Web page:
Europe faces wildfires and drought after heatwave
Five southern French departments came under orange storm alerts on Tuesday after last week’s sweltering heatwave gave way to humid and more aggressive weather conditions. Throughout the evening and the night, France’s clouds will gradually spread over Belgium. In Spain, forecasters have issued warnings, too – with coastal regions in Catalonia and the north at particular risk of strong wind gusts and large waves.
France’s worst-affected areas could see winds of up to 100km/h, while rainfall could reach 120mm per hour.
The impacted departments are Aveyron, Tarn, Aude, Hérault and Gard, where the orange warning came in force at 4pm local time.
Every other metropolitan department was already under a yellow storm alert.
National weather service Météo France described Tuesday’s weather as being “severely stormy” and requiring a “particular vigilance” from residents.
Rain arrived from the northwest and spread to the southwest over the course of the morning.
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Thunderstorms are sweeping Europe as last week’s heatwave gave space to intense rain
In the afternoon, the storm was expected to grow more violent, reaching the Massif Central, the highland region in the middle of southern France, and areas further east.
A meteorologist is warning we will “see more of these weather events”, after the UK experienced its driest July on record with a heatwave and drought that also affected Europe.
Jim Dale warned the extreme weather conditions the UK is now experiencing are only “the start” of the consequences of climate change.
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The French should expect significant thunder and lightning, hail showers, wind gusts of 80 to 100km/h and heavy rainfall, with downpours of 20 to 40mm over an hour in some areas, Météo France said.
In certain parts around Hérault and Gard, rainfall could reach 120mm per hour.
The national meteorological service urged the public to beware of the risks of flash flooding, as three weeks to one month’s worth of showers fall over the next couple of days.
Following the recent months of scorching sunshine, water is unable to penetrate France’s dry soils easily.
The deputy mayor of Alès (Gard), Christian Rivenq, said: “To avoid taking any risks, we are preparing for the worst. We are hoping that the reality will be less than the forecast.
“This is arriving a little early in the season because of the intense heat [of the last few weeks], as this type of event is generally expected from September 10, onward.”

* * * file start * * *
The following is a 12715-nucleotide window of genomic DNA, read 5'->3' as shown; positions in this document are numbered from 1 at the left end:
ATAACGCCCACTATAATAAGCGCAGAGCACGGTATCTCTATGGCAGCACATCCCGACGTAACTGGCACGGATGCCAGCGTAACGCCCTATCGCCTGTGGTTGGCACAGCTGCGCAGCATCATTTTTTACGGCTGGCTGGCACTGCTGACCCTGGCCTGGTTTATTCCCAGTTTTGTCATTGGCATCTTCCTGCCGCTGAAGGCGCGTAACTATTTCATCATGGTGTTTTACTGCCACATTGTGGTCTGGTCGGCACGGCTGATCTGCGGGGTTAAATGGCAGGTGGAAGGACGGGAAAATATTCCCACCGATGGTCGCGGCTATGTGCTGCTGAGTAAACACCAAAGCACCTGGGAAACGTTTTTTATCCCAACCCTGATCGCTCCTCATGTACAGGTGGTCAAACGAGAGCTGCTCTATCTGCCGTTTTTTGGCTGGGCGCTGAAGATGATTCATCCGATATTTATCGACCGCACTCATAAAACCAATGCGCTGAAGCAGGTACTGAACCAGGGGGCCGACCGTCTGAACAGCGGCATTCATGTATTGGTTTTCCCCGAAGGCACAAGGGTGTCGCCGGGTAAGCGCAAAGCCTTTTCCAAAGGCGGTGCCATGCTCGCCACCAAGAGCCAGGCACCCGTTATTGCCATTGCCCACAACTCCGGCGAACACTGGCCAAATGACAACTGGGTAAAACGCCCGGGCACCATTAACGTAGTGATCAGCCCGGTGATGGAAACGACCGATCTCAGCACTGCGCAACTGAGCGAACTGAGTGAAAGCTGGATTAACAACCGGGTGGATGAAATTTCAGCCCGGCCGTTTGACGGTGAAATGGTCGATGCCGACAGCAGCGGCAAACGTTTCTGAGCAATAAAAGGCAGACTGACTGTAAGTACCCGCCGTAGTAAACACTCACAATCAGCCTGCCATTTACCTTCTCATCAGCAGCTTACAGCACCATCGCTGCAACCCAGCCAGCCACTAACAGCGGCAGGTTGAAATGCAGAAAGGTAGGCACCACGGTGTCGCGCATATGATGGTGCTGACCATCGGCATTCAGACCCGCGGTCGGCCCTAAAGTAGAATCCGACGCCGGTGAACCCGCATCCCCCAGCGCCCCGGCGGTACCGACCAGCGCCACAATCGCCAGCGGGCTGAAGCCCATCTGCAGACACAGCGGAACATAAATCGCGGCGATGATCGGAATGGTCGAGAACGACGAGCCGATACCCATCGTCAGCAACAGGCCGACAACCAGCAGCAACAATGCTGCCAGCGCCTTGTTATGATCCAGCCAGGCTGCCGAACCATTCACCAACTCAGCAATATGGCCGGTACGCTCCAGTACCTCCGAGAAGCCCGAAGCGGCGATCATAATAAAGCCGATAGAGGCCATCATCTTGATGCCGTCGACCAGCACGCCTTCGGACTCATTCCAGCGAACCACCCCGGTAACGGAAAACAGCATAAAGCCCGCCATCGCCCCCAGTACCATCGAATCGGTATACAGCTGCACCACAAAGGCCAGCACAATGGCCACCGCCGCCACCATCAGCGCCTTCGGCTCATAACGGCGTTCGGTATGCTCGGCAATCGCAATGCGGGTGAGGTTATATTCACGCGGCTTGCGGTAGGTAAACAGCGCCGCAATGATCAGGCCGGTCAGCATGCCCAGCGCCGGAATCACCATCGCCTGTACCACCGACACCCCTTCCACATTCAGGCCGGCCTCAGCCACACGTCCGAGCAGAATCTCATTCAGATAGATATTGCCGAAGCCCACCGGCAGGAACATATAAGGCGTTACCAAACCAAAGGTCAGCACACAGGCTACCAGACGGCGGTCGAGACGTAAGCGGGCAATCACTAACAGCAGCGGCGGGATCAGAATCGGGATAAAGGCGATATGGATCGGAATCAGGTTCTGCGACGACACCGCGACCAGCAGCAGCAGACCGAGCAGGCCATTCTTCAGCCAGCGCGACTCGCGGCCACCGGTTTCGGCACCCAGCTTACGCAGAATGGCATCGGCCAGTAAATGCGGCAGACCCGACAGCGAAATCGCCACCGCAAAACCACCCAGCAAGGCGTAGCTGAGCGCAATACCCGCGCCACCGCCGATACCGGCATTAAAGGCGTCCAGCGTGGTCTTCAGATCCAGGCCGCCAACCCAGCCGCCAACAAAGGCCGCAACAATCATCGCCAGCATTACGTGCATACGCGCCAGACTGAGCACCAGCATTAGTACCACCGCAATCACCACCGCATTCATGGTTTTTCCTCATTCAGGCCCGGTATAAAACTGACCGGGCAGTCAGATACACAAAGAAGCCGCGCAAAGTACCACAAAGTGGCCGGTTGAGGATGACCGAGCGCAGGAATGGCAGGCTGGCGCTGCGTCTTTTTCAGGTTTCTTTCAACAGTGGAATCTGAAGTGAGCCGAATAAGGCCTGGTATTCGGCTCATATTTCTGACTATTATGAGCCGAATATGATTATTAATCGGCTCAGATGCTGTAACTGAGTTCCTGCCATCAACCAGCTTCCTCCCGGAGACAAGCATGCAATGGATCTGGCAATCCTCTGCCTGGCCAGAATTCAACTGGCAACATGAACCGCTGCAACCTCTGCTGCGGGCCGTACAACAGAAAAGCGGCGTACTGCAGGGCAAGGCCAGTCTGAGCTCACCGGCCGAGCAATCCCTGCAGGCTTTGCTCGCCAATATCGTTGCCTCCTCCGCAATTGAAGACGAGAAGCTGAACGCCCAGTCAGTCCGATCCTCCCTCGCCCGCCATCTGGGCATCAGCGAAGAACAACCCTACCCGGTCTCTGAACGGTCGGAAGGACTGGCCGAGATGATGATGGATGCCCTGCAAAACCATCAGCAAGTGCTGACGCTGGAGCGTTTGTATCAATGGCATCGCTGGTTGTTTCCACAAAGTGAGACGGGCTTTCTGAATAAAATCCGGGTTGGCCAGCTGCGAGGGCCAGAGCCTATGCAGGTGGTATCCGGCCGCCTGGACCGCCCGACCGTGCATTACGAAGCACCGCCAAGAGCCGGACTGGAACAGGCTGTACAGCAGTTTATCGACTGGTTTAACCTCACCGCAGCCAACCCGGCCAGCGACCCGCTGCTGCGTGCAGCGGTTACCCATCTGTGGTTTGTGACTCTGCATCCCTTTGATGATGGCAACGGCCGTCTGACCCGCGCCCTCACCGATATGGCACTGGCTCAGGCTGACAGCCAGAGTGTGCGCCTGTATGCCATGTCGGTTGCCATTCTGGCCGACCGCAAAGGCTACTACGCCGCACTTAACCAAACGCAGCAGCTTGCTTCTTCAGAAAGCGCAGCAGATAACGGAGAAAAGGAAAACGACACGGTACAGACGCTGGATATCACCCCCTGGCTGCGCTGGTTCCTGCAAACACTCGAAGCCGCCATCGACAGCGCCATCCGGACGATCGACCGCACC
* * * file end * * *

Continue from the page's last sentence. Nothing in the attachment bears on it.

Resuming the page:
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Speaking to Franceinfo, Mr Rivenq added that Alès’ crisis management measures have been activated and that staff were tracking the development of the weather situation.
He said: “We are lucky to have tools that we did not have 20 years ago.
“We are cleaning drains because with the drought, leaves have fallen. We must clean so that the water system can function at full capacity in the case of a storm, to prevent the flooding of cellars and ground floor spaces.
“We are also working on parks. And we are carrying out a lot of preventative [work], warning people.”
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Two men walking under the rain in Asturias, where a yellow alert was issued
In neighbouring Belgium, as high still reached 30C and the sun shone in some areas on Tuesday morning, thundershowers made their way in in the afternoon.
According to the Royal Meteorological Institute (RMI), precipitation could already be heavy at night, with minimums temperatures between 15C and 19C, with an often light and variable wind.
Wednesday will be unstable with periods of rain and showers, sometimes intense and stormy the RMI said, and hail and gale winds can be expected.
Highs will be considerably lower, ranging from 21C to 26C.
On Thursday, once the possible fogs and mists have cleared, skies are expected to become quickly changeable with a few more showers, sometimes intense or even thundery.
In Spain, six communities are under alert.
Firefighters tackling a wildfire the natural park of Serra da Estrela in central Portugal
Some 80,000 hectares have become a smoke zone in Portugal this year
Aragon and Catalonia are at an orange level due to significant risk of strong coastal phenomena, particularly in the Bay of Biscay, and due to storms and rains in the northeast.
At a yellow level are the communities of Asturias, Cantabria, Galicia and Navarra, AEMET said.
Meanwhile, Portugal continues to battle wildfires which have proven devastating throughout the whole summer.
The country has been experiencing an exceptional drought this year, with its hottest July in almost a century.
Since the beginning of 2022, about 80,000 hectares have already become a smoke zone, the largest area since the deadly fires in 2017 that killed 100 people, according to the Institute for Conservation.
On Monday, a wildfire in the Serra da Estrela Natural Park in central Portugal that was declared under control last week flared up again, according to civil protection.
More than a thousand firefighters were deployed on Tuesday morning.
Emergency services described blazes of “violent behaviour”, driven by “a strong wind”.
Civil defence commander Andre Fernandez told a press conference that several villages had been evacuated as a precautionary measure.
The Serra da Estrela fire started on August 6 and reached its peak at an altitude of about 2000 meters, destroying the unique forest areas of the UNESCO-recognised Global Geopark which the mountain range sits in.